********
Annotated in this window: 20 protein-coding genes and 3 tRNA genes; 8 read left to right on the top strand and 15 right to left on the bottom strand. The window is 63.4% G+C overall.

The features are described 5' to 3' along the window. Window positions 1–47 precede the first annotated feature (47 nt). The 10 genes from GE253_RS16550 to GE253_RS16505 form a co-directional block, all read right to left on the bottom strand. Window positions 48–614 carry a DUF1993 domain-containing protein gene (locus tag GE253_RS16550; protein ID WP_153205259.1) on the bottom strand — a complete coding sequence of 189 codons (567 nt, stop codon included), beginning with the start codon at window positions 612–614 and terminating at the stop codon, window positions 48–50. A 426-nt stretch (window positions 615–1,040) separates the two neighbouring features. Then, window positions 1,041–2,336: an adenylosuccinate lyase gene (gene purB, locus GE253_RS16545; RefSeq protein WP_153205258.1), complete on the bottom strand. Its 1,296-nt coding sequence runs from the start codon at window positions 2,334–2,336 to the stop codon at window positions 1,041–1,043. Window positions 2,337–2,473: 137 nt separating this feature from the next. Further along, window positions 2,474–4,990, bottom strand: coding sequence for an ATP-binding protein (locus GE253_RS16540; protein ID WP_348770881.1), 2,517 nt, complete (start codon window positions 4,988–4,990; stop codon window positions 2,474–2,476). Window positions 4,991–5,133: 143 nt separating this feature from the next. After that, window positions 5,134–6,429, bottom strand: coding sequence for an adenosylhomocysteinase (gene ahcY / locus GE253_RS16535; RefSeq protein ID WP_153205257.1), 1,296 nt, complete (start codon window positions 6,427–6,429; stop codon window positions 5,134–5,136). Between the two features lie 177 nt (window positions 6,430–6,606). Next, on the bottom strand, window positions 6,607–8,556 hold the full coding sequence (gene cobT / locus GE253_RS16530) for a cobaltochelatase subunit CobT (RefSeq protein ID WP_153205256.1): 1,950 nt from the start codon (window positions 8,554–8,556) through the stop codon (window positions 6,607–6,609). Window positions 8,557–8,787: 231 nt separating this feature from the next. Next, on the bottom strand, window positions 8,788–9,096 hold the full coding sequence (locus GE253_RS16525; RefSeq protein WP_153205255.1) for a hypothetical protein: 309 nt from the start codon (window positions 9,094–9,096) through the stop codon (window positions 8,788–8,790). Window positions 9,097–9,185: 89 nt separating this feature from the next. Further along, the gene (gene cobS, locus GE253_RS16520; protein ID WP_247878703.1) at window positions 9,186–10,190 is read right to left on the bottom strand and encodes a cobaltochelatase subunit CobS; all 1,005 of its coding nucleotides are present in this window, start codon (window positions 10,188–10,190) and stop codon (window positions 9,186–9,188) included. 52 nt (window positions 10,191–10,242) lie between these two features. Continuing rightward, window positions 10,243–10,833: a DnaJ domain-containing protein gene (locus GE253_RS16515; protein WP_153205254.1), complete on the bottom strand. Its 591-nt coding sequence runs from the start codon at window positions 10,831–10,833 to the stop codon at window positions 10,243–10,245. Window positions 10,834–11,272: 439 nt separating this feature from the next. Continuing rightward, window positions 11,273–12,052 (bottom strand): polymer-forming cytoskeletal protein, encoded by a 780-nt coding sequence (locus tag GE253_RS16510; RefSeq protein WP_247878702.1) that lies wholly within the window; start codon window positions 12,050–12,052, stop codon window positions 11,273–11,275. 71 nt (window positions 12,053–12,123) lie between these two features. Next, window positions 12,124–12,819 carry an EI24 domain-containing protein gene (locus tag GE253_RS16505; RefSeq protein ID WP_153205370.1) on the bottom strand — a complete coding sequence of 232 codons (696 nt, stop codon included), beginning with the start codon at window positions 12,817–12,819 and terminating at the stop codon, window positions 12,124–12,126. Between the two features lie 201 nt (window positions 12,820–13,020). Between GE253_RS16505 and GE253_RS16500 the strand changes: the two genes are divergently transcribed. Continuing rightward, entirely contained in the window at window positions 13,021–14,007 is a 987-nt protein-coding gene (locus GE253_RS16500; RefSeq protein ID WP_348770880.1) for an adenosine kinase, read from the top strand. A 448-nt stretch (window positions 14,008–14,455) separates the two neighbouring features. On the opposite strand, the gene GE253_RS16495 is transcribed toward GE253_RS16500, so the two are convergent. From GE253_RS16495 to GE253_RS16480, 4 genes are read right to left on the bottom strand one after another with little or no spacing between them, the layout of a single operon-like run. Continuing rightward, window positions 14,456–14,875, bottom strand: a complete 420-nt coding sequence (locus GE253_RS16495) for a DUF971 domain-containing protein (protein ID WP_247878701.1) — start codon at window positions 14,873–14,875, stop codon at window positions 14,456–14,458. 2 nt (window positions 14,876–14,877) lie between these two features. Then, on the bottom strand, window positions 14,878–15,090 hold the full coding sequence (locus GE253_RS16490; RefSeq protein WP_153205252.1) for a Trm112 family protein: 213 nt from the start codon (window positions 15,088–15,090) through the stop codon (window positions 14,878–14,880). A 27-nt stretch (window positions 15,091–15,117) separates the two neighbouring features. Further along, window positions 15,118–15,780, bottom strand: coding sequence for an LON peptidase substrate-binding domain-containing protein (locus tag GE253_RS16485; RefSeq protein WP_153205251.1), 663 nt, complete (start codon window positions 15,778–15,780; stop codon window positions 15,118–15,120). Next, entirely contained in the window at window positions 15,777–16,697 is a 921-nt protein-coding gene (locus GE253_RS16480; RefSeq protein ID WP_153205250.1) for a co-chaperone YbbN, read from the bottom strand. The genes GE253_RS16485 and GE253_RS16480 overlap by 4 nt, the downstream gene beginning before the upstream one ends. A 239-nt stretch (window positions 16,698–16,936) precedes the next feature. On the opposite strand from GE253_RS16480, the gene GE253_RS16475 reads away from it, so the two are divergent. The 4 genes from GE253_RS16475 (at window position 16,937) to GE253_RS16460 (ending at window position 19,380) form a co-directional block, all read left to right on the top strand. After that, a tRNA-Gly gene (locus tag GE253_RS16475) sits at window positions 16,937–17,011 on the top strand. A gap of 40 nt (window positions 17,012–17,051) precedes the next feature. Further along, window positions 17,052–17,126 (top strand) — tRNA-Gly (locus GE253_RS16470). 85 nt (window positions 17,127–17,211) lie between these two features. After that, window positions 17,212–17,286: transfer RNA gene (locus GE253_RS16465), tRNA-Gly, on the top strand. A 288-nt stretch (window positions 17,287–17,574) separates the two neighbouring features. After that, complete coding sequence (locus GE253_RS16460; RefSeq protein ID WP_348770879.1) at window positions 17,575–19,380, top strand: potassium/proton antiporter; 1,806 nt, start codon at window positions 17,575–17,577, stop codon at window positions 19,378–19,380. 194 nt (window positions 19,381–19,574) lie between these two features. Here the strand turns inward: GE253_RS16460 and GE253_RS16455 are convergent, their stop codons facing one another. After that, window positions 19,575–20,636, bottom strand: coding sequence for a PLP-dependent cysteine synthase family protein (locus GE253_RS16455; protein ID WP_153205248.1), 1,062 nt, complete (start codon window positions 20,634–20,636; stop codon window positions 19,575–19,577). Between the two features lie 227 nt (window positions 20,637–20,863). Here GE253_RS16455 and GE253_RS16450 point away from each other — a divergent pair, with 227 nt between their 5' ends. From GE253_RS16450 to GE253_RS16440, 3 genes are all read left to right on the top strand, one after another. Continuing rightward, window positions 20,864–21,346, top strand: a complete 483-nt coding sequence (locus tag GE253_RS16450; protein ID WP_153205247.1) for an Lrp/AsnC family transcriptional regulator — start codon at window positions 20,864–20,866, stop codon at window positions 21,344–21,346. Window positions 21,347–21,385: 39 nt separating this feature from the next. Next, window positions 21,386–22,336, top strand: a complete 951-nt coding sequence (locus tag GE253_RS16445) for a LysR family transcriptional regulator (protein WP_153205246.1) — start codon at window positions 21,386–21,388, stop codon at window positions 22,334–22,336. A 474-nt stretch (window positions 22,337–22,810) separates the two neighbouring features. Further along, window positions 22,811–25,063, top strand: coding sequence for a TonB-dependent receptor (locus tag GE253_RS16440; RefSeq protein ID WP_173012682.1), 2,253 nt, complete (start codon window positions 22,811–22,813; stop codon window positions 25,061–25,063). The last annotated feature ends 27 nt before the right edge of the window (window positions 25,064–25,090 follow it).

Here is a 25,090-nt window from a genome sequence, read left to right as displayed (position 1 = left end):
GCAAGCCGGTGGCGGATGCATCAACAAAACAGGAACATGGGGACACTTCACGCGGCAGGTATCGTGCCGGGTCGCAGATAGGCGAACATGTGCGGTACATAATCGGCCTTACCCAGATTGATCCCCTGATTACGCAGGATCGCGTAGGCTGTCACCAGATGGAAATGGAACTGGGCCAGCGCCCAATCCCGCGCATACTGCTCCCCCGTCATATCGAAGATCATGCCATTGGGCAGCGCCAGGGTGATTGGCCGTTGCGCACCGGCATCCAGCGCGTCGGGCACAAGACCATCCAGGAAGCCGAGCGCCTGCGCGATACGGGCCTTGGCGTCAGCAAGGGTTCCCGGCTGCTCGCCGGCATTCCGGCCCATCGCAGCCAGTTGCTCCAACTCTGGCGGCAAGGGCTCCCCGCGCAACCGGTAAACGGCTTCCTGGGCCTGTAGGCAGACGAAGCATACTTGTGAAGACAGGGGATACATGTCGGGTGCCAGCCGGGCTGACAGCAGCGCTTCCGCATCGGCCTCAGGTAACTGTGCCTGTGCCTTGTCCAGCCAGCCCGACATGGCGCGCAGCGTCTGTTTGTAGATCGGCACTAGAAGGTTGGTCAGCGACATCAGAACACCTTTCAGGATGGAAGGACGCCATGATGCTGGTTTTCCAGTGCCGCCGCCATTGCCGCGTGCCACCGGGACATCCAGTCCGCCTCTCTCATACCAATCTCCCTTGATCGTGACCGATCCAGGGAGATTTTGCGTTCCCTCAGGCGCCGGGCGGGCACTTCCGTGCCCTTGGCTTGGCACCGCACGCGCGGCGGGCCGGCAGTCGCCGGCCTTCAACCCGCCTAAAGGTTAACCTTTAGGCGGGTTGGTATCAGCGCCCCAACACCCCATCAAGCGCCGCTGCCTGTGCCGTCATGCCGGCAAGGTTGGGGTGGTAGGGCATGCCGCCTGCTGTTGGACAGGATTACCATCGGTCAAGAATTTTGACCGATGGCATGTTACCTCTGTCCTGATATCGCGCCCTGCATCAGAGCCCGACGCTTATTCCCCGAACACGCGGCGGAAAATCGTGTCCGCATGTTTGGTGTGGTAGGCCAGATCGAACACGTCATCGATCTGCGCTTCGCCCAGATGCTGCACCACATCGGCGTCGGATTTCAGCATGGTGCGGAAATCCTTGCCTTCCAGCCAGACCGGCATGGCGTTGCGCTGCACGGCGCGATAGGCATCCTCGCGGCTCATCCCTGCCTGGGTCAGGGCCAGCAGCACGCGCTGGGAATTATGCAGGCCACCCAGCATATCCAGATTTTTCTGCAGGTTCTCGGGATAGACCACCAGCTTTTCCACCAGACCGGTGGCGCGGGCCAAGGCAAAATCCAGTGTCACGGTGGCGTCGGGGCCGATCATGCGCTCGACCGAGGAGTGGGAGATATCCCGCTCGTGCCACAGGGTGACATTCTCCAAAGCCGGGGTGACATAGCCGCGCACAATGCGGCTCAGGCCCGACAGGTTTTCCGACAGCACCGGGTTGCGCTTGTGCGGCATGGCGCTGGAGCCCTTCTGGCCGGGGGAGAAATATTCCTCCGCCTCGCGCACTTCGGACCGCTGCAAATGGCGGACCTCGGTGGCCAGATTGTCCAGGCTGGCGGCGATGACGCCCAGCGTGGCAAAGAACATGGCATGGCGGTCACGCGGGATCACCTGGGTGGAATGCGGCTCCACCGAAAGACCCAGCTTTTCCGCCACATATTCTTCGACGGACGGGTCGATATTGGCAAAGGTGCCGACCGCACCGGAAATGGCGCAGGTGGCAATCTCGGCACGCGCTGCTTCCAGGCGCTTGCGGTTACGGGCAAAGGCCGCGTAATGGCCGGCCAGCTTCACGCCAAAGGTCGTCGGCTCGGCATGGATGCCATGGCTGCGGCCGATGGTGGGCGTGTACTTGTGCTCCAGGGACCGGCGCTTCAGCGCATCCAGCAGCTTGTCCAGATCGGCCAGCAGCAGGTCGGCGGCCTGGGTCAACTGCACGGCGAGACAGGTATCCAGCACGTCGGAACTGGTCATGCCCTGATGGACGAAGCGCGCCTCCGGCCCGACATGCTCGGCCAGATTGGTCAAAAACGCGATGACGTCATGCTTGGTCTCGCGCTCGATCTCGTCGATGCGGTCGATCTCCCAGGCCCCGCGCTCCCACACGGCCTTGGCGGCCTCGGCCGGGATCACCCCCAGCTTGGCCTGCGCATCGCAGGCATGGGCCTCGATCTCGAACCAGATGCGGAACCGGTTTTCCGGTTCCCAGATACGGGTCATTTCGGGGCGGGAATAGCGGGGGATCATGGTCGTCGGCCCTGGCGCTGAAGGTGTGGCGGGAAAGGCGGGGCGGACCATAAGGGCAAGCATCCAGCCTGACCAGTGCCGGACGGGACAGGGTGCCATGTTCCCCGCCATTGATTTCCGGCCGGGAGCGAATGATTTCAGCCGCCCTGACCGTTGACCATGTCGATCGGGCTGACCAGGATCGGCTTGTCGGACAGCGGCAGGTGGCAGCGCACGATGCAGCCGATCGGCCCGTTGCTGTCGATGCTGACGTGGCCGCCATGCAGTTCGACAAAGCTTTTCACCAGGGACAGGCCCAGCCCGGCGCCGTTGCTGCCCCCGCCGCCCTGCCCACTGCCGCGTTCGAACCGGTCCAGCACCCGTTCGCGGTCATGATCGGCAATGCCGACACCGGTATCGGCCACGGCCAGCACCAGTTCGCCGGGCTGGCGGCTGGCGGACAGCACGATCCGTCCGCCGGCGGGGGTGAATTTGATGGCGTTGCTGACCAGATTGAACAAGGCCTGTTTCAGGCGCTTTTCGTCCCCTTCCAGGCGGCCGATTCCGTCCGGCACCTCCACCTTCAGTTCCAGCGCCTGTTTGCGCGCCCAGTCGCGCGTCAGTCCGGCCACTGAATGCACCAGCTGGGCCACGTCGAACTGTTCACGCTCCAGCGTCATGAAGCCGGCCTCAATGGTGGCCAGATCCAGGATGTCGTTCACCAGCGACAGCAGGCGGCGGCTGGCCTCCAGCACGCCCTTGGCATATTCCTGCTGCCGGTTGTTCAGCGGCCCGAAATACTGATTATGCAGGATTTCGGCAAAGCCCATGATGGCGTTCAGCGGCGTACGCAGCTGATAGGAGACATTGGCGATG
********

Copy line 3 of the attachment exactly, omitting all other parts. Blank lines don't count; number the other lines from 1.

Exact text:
Here is a 25,090-nt window from a genome sequence, read left to right as displayed (position 1 = left end):